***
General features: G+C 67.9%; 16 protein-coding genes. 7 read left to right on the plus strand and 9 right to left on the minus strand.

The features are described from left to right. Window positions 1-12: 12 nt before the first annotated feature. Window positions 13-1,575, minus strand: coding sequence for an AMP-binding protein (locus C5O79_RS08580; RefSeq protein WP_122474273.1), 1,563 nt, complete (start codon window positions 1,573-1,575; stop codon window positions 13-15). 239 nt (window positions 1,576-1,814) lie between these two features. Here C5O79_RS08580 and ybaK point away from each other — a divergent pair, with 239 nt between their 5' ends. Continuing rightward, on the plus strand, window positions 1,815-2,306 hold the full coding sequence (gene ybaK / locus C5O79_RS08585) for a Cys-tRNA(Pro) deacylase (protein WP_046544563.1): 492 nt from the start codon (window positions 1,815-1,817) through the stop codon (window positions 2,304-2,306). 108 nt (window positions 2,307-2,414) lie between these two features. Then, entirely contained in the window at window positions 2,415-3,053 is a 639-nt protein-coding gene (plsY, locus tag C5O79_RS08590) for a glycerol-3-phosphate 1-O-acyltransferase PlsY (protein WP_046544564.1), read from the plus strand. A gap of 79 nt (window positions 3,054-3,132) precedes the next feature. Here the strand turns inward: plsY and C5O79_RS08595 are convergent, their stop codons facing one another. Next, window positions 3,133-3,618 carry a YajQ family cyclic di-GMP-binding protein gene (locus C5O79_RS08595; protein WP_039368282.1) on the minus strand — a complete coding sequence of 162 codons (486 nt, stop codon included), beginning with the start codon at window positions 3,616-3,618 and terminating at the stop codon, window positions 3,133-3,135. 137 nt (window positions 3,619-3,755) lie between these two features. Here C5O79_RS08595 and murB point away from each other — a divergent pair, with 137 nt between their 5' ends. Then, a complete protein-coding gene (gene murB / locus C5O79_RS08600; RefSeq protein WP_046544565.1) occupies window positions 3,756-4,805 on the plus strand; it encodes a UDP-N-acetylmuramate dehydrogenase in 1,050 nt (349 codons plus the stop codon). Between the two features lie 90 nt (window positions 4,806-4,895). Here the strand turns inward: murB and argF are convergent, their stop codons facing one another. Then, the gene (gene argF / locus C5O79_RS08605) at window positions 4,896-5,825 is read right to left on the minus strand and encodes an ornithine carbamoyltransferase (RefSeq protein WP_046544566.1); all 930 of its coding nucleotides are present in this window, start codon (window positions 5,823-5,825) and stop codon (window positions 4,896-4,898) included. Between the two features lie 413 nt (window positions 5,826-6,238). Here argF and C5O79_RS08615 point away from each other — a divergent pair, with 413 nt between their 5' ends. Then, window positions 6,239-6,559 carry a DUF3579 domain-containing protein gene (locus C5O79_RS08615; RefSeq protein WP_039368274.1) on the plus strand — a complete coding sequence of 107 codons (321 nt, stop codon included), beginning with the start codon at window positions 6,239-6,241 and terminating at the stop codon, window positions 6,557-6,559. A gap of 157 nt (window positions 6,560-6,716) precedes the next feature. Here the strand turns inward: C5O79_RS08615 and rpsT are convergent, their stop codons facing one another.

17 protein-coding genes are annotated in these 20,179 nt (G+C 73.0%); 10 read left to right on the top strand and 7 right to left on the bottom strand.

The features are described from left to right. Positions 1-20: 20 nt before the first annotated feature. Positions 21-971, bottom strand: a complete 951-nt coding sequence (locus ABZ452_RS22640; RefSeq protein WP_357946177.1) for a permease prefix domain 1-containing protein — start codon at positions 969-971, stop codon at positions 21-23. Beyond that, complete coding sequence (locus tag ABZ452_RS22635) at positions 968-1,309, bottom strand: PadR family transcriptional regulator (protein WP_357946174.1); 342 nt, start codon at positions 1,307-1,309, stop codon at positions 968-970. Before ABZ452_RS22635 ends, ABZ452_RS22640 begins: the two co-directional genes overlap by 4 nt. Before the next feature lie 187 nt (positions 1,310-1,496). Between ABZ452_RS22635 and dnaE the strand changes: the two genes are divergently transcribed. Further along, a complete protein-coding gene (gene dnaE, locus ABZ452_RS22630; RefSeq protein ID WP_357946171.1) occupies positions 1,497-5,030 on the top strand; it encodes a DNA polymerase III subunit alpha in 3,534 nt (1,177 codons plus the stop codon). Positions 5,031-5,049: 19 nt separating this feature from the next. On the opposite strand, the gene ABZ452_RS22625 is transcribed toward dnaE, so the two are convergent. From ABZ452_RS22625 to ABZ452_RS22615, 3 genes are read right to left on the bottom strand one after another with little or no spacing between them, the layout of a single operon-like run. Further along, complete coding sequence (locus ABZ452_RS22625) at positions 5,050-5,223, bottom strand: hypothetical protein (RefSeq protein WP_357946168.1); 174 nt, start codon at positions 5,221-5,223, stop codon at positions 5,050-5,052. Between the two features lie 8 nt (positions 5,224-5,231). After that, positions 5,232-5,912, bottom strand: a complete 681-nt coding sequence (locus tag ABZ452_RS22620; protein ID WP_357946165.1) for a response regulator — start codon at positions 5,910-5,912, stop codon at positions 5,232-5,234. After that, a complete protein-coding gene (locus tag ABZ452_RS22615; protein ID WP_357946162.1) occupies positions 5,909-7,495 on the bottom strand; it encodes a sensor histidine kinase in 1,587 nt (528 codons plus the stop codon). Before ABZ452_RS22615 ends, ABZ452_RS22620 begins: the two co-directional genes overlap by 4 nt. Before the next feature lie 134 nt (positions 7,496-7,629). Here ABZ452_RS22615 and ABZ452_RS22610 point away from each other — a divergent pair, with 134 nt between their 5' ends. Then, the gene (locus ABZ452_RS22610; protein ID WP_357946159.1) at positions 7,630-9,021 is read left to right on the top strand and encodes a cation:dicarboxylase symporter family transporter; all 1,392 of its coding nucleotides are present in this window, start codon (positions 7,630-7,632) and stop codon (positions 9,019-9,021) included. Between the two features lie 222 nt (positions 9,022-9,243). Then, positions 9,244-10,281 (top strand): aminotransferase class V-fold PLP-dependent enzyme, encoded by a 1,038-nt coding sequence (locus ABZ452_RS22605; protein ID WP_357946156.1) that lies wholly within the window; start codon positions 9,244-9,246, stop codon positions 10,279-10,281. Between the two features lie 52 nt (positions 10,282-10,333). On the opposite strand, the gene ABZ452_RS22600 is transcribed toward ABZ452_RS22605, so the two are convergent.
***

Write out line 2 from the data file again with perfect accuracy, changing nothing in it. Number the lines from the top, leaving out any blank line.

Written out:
The features are described from left to right. Window positions 1-12: 12 nt before the first annotated feature. Window positions 13-1,575, minus strand: coding sequence for an AMP-binding protein (locus C5O79_RS08580; RefSeq protein WP_122474273.1), 1,563 nt, complete (start codon window positions 1,573-1,575; stop codon window positions 13-15). 239 nt (window positions 1,576-1,814) lie between these two features. Here C5O79_RS08580 and ybaK point away from each other — a divergent pair, with 239 nt between their 5' ends. Continuing rightward, on the plus strand, window positions 1,815-2,306 hold the full coding sequence (gene ybaK / locus C5O79_RS08585) for a Cys-tRNA(Pro) deacylase (protein WP_046544563.1): 492 nt from the start codon (window positions 1,815-1,817) through the stop codon (window positions 2,304-2,306). 108 nt (window positions 2,307-2,414) lie between these two features. Then, entirely contained in the window at window positions 2,415-3,053 is a 639-nt protein-coding gene (plsY, locus tag C5O79_RS08590) for a glycerol-3-phosphate 1-O-acyltransferase PlsY (protein WP_046544564.1), read from the plus strand. A gap of 79 nt (window positions 3,054-3,132) precedes the next feature. Here the strand turns inward: plsY and C5O79_RS08595 are convergent, their stop codons facing one another. Next, window positions 3,133-3,618 carry a YajQ family cyclic di-GMP-binding protein gene (locus C5O79_RS08595; protein WP_039368282.1) on the minus strand — a complete coding sequence of 162 codons (486 nt, stop codon included), beginning with the start codon at window positions 3,616-3,618 and terminating at the stop codon, window positions 3,133-3,135. 137 nt (window positions 3,619-3,755) lie between these two features. Here C5O79_RS08595 and murB point away from each other — a divergent pair, with 137 nt between their 5' ends. Then, a complete protein-coding gene (gene murB / locus C5O79_RS08600; RefSeq protein WP_046544565.1) occupies window positions 3,756-4,805 on the plus strand; it encodes a UDP-N-acetylmuramate dehydrogenase in 1,050 nt (349 codons plus the stop codon). Between the two features lie 90 nt (window positions 4,806-4,895). Here the strand turns inward: murB and argF are convergent, their stop codons facing one another. Then, the gene (gene argF / locus C5O79_RS08605) at window positions 4,896-5,825 is read right to left on the minus strand and encodes an ornithine carbamoyltransferase (RefSeq protein WP_046544566.1); all 930 of its coding nucleotides are present in this window, start codon (window positions 5,823-5,825) and stop codon (window positions 4,896-4,898) included. Between the two features lie 413 nt (window positions 5,826-6,238). Here argF and C5O79_RS08615 point away from each other — a divergent pair, with 413 nt between their 5' ends. Then, window positions 6,239-6,559 carry a DUF3579 domain-containing protein gene (locus C5O79_RS08615; RefSeq protein WP_039368274.1) on the plus strand — a complete coding sequence of 107 codons (321 nt, stop codon included), beginning with the start codon at window positions 6,239-6,241 and terminating at the stop codon, window positions 6,557-6,559. A gap of 157 nt (window positions 6,560-6,716) precedes the next feature. Here the strand turns inward: C5O79_RS08615 and rpsT are convergent, their stop codons facing one another.